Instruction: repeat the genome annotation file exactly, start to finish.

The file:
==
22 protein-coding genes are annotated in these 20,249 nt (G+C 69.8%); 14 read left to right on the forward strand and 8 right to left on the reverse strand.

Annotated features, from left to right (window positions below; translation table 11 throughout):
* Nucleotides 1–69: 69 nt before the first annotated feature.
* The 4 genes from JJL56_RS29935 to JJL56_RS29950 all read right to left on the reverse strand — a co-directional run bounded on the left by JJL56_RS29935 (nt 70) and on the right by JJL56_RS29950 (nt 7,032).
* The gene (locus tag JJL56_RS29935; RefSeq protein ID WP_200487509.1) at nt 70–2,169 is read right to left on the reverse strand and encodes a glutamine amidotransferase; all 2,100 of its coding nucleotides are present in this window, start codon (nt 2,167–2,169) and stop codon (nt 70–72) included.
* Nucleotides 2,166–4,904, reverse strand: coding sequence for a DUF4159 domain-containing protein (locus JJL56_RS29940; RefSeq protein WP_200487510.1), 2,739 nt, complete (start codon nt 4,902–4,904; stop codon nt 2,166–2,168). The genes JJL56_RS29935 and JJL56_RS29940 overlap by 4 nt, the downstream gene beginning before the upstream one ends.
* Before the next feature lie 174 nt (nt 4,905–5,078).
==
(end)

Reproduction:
22 protein-coding genes are annotated in these 20,249 nt (G+C 69.8%); 14 read left to right on the forward strand and 8 right to left on the reverse strand.

Annotated features, from left to right (window positions below; translation table 11 throughout):
* Nucleotides 1–69: 69 nt before the first annotated feature.
* The 4 genes from JJL56_RS29935 to JJL56_RS29950 all read right to left on the reverse strand — a co-directional run bounded on the left by JJL56_RS29935 (nt 70) and on the right by JJL56_RS29950 (nt 7,032).
* The gene (locus tag JJL56_RS29935; RefSeq protein ID WP_200487509.1) at nt 70–2,169 is read right to left on the reverse strand and encodes a glutamine amidotransferase; all 2,100 of its coding nucleotides are present in this window, start codon (nt 2,167–2,169) and stop codon (nt 70–72) included.
* Nucleotides 2,166–4,904, reverse strand: coding sequence for a DUF4159 domain-containing protein (locus JJL56_RS29940; RefSeq protein WP_200487510.1), 2,739 nt, complete (start codon nt 4,902–4,904; stop codon nt 2,166–2,168). The genes JJL56_RS29935 and JJL56_RS29940 overlap by 4 nt, the downstream gene beginning before the upstream one ends.
* Before the next feature lie 174 nt (nt 4,905–5,078).